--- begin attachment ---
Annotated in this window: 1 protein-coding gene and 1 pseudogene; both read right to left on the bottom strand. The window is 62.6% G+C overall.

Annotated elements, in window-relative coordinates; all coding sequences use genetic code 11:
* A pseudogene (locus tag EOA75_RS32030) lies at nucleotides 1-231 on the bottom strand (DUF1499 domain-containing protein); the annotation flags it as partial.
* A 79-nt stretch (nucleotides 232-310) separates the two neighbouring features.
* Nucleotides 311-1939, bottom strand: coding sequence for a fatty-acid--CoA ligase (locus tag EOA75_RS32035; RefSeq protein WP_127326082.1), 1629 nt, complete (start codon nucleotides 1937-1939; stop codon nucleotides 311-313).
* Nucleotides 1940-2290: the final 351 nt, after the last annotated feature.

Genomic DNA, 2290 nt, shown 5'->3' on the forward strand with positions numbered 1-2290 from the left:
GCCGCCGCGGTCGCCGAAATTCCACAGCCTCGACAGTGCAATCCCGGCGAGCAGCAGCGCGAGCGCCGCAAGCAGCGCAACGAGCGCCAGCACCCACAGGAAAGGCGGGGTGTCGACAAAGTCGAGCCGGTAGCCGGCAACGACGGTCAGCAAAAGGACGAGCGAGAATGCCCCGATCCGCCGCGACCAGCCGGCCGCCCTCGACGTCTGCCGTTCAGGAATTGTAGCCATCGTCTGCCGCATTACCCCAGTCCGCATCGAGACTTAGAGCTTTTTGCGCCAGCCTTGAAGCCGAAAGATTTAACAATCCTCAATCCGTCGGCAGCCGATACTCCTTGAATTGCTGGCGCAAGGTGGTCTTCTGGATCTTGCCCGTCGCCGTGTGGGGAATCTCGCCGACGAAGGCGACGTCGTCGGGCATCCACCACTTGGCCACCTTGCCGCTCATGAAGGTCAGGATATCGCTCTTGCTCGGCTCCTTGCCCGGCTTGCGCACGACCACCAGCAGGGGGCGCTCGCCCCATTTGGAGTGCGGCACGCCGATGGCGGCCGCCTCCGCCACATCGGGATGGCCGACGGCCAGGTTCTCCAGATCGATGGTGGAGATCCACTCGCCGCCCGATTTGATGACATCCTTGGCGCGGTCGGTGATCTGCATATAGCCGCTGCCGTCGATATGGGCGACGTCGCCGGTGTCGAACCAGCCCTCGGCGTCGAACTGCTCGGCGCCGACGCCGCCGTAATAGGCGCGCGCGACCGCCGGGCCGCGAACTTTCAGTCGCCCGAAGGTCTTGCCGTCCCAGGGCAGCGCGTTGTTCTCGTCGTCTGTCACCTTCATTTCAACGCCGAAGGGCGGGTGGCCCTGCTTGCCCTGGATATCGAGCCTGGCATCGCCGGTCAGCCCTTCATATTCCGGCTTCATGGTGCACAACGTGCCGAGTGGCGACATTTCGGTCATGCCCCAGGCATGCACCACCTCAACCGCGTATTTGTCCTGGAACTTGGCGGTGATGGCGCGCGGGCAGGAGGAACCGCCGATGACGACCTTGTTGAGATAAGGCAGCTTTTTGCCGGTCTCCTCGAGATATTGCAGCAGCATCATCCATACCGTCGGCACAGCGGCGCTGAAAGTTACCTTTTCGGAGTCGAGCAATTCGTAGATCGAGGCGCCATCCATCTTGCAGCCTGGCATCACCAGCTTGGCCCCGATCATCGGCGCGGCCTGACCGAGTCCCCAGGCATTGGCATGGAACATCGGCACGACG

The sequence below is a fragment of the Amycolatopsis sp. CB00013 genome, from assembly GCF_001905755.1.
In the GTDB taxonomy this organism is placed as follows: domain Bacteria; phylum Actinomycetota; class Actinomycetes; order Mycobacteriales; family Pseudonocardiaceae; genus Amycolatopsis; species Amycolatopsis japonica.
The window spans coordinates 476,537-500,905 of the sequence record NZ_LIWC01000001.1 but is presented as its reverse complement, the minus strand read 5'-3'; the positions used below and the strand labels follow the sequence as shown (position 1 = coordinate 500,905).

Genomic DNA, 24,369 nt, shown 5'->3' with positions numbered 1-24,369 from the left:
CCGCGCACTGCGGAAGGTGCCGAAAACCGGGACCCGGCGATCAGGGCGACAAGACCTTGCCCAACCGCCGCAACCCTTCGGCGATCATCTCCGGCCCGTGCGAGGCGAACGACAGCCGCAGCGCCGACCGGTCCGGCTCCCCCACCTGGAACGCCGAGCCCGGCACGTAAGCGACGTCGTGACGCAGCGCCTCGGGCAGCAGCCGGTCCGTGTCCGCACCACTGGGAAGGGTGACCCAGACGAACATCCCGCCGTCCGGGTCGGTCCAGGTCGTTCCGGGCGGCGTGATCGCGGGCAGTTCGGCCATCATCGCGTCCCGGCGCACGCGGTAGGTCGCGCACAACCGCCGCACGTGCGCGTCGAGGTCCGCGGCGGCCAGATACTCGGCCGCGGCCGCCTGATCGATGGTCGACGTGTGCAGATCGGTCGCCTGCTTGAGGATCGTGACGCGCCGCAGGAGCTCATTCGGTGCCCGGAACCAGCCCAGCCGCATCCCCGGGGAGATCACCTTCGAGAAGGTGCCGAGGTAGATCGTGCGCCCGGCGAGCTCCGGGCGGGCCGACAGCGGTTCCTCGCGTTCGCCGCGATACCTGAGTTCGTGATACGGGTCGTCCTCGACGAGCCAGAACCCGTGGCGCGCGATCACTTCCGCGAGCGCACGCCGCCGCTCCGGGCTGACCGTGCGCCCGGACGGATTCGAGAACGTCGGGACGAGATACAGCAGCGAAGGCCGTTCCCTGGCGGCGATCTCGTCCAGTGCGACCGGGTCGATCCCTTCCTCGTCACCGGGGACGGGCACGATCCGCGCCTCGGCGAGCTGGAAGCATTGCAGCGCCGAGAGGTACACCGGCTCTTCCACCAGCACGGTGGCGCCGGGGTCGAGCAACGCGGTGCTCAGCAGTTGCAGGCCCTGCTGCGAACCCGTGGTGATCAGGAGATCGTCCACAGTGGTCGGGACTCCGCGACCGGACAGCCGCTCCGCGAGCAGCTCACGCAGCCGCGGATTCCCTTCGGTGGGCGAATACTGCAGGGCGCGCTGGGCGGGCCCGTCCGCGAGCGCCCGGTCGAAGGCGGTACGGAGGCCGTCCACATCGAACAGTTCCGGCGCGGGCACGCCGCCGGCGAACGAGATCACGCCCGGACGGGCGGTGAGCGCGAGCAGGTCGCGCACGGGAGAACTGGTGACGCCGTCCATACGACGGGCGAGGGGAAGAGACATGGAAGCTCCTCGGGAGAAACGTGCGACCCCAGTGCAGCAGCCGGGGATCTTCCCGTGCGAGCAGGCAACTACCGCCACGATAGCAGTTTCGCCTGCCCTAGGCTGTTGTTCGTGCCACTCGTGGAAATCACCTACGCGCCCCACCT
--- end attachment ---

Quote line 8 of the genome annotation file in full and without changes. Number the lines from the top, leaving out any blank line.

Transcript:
GCCGCCGCGGTCGCCGAAATTCCACAGCCTCGACAGTGCAATCCCGGCGAGCAGCAGCGCGAGCGCCGCAAGCAGCGCAACGAGCGCCAGCACCCACAGGAAAGGCGGGGTGTCGACAAAGTCGAGCCGGTAGCCGGCAACGACGGTCAGCAAAAGGACGAGCGAGAATGCCCCGATCCGCCGCGACCAGCCGGCCGCCCTCGACGTCTGCCGTTCAGGAATTGTAGCCATCGTCTGCCGCATTACCCCAGTCCGCATCGAGACTTAGAGCTTTTTGCGCCAGCCTTGAAGCCGAAAGATTTAACAATCCTCAATCCGTCGGCAGCCGATACTCCTTGAATTGCTGGCGCAAGGTGGTCTTCTGGATCTTGCCCGTCGCCGTGTGGGGAATCTCGCCGACGAAGGCGACGTCGTCGGGCATCCACCACTTGGCCACCTTGCCGCTCATGAAGGTCAGGATATCGCTCTTGCTCGGCTCCTTGCCCGGCTTGCGCACGACCACCAGCAGGGGGCGCTCGCCCCATTTGGAGTGCGGCACGCCGATGGCGGCCGCCTCCGCCACATCGGGATGGCCGACGGCCAGGTTCTCCAGATCGATGGTGGAGATCCACTCGCCGCCCGATTTGATGACATCCTTGGCGCGGTCGGTGATCTGCATATAGCCGCTGCCGTCGATATGGGCGACGTCGCCGGTGTCGAACCAGCCCTCGGCGTCGAACTGCTCGGCGCCGACGCCGCCGTAATAGGCGCGCGCGACCGCCGGGCCGCGAACTTTCAGTCGCCCGAAGGTCTTGCCGTCCCAGGGCAGCGCGTTGTTCTCGTCGTCTGTCACCTTCATTTCAACGCCGAAGGGCGGGTGGCCCTGCTTGCCCTGGATATCGAGCCTGGCATCGCCGGTCAGCCCTTCATATTCCGGCTTCATGGTGCACAACGTGCCGAGTGGCGACATTTCGGTCATGCCCCAGGCATGCACCACCTCAACCGCGTATTTGTCCTGGAACTTGGCGGTGATGGCGCGCGGGCAGGAGGAACCGCCGATGACGACCTTGTTGAGATAAGGCAGCTTTTTGCCGGTCTCCTCGAGATATTGCAGCAGCATCATCCATACCGTCGGCACAGCGGCGCTGAAAGTTACCTTTTCGGAGTCGAGCAATTCGTAGATCGAGGCGCCATCCATCTTGCAGCCTGGCATCACCAGCTTGGCCCCGATCATCGGCGCGGCCTGACCGAGTCCCCAGGCATTGGCATGGAACATCGGCACGACG